To this day, the play is very popular with church groups and is often performed for fundraising purposes by hellbound backslidin' teen choirs, though I can't find any stats. to back that up.

Ruth Anne Adams said...

Paul Snively: Do you really think St. Paul was a religously motivated serial killer? Righteous dude with an attitude, perhaps; zealous hard-liner, sure. But serial killer?

save_the_rustbelt said...

Ruth Anne:

Saul of Taursus was a serial killer, then became Paul on the road to Damascus.

peter hoh said...

Ruth Anne, I think Paul is referring to the pre-conversion Paul, aka Saul.

Ruth Anne Adams said...

He was a serial killer? I thought he was the Pharisee's pharisee, going around enforcing the law. He used the law to properly execute the wrongdoers. How is that serial killing??

He was also Saul the tent-maker.

wgh said...

al... if you mean Archuleta, "whiny" isn't a very apt description even if you hate him. Whiny voices are nasally, and Archuleta's is the anti-nasal. He's breathier than an asthmatic labrador. (Which I actually like... just wish he'd occasionally choose from the not-a-dramatic-ballad category).

But back to Carly... I admit it, I was a Carly Hater. Initially because of the record deal expose, and from suspicions that she was a plant, but equally repelled by her shouty performances. Don't know how many similarly-reasoned Carly Haters were out there but I am guessing her lukewarm support this week wasn't much of an abberation... certainly not grounded in religious uproar.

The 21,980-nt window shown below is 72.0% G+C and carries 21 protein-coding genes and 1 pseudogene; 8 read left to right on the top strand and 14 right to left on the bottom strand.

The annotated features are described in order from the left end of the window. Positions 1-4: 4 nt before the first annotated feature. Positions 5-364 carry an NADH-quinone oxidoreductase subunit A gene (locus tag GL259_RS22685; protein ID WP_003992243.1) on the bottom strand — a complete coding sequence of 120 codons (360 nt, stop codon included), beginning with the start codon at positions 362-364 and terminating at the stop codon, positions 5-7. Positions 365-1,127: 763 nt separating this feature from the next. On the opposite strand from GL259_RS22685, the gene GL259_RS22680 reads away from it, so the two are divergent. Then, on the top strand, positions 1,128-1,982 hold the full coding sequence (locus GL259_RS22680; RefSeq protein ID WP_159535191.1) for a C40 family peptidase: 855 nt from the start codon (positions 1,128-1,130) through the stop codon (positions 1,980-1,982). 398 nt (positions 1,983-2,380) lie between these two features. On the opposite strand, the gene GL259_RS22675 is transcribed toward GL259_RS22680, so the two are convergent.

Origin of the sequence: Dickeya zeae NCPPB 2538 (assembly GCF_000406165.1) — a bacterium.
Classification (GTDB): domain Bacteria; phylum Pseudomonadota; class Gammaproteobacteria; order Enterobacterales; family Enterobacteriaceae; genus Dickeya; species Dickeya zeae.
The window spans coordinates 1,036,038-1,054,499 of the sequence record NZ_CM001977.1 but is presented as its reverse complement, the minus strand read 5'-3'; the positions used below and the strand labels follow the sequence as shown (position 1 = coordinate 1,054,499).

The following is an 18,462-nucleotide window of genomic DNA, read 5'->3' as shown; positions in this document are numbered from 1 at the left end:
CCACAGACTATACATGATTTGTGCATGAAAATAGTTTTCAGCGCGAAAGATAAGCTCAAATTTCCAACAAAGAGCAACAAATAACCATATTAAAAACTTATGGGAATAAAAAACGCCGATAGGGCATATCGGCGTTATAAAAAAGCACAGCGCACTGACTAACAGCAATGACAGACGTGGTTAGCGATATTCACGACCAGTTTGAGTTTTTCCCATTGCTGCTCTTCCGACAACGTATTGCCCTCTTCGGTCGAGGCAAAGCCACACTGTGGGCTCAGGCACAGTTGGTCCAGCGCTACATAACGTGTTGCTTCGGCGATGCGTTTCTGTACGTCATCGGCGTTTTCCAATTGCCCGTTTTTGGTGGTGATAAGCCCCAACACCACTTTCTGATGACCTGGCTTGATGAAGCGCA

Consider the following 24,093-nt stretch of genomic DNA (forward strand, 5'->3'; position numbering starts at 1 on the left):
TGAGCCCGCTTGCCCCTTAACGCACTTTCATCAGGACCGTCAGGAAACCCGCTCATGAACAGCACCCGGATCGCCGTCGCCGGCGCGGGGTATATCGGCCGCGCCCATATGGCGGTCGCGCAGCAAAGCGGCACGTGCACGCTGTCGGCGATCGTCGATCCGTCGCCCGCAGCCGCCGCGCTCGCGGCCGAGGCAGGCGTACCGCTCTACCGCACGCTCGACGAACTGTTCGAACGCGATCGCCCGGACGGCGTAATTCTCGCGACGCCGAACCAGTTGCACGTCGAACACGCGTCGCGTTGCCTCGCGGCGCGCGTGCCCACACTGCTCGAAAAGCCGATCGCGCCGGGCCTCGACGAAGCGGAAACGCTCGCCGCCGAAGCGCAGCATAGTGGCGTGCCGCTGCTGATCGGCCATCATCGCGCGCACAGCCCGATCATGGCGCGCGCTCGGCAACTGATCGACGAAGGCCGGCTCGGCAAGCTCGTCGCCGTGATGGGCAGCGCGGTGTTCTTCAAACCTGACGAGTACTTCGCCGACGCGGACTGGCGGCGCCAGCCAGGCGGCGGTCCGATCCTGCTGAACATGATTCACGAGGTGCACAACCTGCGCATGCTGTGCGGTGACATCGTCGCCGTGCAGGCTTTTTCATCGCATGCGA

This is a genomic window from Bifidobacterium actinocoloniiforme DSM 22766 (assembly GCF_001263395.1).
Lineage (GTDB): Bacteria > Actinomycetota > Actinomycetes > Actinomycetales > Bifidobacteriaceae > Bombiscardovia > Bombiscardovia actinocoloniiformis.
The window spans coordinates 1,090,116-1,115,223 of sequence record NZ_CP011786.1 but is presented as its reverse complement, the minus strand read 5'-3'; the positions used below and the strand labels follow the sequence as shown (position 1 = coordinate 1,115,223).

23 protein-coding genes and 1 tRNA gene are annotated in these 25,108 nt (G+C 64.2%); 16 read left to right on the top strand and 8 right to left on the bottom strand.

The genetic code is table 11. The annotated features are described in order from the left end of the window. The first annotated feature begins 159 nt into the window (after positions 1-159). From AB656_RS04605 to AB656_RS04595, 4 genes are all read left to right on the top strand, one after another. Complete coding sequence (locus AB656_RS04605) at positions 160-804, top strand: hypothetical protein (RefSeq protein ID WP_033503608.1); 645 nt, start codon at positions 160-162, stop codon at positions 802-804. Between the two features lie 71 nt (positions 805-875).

Pogo said...

Last year I saw Ted Neeley as Jesus in a revival of the play. It was weird because he's clearly too old for the part, but still has most of his singing chops.

Offensive? Not to me. Our Catholic grade school went together to see it in 1973.

Why would NYTimes give a rip if something is offensive to Christians anyway, except to mock them for being toothless rubes?

Beth said...

After watching this clip, all I found offensive was that it wasn't in her key. She was yelling Jesus Christ because she wasn't able to sing the first note, the first syllable in Jesus, on key. It was too high. So she kind of bellowed it at a lower pitch and let the backup singers actually deliver it.

bill said...

How about this. Andrew Lloyd Webber's Judas = William Shakespeare's Brutus. The true believer betrays the leader he thinks has betrayed the cause for fame.

It must be by his death: and for my part,
I know no personal cause to spurn at him,
But for the general. He would be crown'd:
How that might change his nature, there's the question.
It is the bright day that brings forth the adder;
And that craves wary walking. Crown him?--that;--
And then, I grant, we put a sting in him,